Commentary

Tuned In: 2010 Locks In Web as a Video Medium

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The trajectory of online video use has been on a hockey stick path for years, but the latest year-end review of 2010 from comScore duly underscores just how firmly the medium has taken hold as a digital mainstay. The comScore 2010 U.S. Digital Year in review finds that the average number of people in our market who watched video online each day skyrocketed 32% to 88.6 million between December 2009 and December 2010. All other key metrics grew as well: number of viewing sessions per person (+13%), hours spent (+12% or 14 hours in December 2010), and number of streams per person (+8%).

Time-shifted TV viewing online continues to be a key driver of these metrics, with both Hulu and individual on-air brands being the main beneficiaries. ComScore finds that in the last quarter of 2010 Hulu accounted for 323 million hours of viewing (+17%, year-over-year) while the combined viewing at the major network sites (ABC, CBS, NBC, Fox, CW) attracted about half of that (162 million hours). But it was the rate of growth among the individual networks that proves most interesting. Direct viewing of TV from the TV brands' own sites had increased at a much higher rate than Hulu, up 82%. In other words, the networks are succeeding in pulling viewers over to their online hubs.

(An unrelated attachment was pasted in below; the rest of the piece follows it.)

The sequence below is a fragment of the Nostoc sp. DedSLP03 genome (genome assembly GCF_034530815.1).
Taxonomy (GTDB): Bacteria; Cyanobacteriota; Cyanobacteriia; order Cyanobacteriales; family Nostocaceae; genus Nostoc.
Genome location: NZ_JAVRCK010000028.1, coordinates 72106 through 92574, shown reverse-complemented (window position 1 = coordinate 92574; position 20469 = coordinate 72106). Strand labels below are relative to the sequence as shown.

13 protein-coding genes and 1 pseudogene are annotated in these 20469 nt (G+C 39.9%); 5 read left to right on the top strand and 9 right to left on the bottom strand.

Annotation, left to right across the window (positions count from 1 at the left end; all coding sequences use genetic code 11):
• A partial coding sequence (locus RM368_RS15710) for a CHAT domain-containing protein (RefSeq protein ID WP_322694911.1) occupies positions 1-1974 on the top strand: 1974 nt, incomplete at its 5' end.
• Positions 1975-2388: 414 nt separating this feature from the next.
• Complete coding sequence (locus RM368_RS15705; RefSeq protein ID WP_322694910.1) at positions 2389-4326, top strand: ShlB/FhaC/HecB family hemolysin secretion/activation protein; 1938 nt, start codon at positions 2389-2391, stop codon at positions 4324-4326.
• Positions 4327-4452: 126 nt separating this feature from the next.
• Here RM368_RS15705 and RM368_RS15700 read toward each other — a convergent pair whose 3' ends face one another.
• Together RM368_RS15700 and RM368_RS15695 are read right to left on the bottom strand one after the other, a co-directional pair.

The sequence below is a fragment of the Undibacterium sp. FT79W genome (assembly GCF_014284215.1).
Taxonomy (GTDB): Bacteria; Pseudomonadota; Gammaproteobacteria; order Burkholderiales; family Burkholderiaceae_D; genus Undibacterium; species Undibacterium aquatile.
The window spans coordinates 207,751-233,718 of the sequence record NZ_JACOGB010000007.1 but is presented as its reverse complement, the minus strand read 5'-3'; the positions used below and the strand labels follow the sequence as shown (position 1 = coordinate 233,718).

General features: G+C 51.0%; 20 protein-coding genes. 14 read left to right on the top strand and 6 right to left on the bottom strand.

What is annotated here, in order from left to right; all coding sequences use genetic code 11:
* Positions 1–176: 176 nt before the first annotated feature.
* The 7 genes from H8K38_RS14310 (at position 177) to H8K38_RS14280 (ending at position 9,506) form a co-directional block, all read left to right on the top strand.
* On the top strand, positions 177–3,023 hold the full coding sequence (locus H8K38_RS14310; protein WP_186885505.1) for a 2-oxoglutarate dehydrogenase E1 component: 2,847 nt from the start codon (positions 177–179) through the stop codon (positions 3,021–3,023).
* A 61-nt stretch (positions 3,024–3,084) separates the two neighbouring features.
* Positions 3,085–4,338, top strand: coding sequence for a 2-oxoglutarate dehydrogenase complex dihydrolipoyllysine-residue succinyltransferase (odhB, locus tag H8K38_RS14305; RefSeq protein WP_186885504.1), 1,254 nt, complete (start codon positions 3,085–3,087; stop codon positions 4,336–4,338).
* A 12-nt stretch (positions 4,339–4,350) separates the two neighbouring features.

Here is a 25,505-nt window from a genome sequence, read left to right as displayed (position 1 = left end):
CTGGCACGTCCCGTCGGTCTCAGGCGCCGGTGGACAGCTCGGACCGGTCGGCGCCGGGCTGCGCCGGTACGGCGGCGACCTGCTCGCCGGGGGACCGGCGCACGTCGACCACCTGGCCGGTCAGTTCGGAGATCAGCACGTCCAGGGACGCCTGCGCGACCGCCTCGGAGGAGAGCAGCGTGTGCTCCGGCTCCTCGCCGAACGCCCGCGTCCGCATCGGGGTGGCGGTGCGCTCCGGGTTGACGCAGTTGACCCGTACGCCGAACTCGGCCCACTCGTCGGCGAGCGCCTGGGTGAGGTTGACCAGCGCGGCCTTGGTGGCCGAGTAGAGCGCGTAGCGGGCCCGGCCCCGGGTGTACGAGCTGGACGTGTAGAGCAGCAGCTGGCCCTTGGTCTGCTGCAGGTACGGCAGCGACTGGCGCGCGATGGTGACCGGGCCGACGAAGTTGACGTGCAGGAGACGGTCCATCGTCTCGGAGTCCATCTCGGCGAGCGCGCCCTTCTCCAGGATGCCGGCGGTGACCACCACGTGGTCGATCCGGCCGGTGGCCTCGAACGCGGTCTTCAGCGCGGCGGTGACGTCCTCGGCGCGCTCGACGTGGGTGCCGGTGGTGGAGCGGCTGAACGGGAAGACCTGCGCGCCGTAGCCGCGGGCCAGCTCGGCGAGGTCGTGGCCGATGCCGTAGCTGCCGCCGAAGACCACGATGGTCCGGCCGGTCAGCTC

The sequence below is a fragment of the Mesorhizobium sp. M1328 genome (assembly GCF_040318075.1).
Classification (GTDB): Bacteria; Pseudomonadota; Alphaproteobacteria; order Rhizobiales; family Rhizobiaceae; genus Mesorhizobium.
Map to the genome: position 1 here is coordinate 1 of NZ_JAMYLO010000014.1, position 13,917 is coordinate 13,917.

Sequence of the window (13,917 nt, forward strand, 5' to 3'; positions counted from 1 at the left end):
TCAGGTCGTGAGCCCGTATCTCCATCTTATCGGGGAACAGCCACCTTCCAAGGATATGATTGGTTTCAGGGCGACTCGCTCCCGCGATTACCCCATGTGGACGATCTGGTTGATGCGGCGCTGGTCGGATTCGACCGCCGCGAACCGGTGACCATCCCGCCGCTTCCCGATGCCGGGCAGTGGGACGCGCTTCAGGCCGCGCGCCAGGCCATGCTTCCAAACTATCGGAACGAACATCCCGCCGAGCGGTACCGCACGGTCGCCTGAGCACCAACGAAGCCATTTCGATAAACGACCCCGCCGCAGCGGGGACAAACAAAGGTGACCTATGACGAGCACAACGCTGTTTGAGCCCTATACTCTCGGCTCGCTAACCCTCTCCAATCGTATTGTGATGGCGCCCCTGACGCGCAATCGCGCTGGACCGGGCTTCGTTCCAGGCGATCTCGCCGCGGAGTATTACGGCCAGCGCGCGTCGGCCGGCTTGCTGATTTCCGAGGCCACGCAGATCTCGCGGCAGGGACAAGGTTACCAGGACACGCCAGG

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One can imagine how this migration works, although it doesn't necessarily mean a disaffection from Hulu, per se. The fresh and new online brand of Hulu may well have been more appealing and familiar to time-shifting early adopters, who drove the early spikes in Hulu growth. As online video audiences grow to embrace a broader market of viewers who are more familiar with the tried and true TV brands, they may tend to consult the networks online rather than a third party. Or something like that. But clearly the online TV re-viewing habit has taken hold.

The monetization of online video appears to be on a healthy growth curve as well. ComScore has been pushing its argument that online video has an unusually low ad load compared to TV. Ads comprise only 1.6% of all time spent with video (but up from 1.2% in June). But when it comes to overall numbers of total streams viewed, 16.4% of videos are now ad content. This increase in the share of videos comprised of advertising increased substantially just in recent months, from 9.8% in June.

Bottom line: ever so slowly, consumers are starting to treat the Web like a DVR and publishers and advertisers are starting to apply successfully similar business models. 

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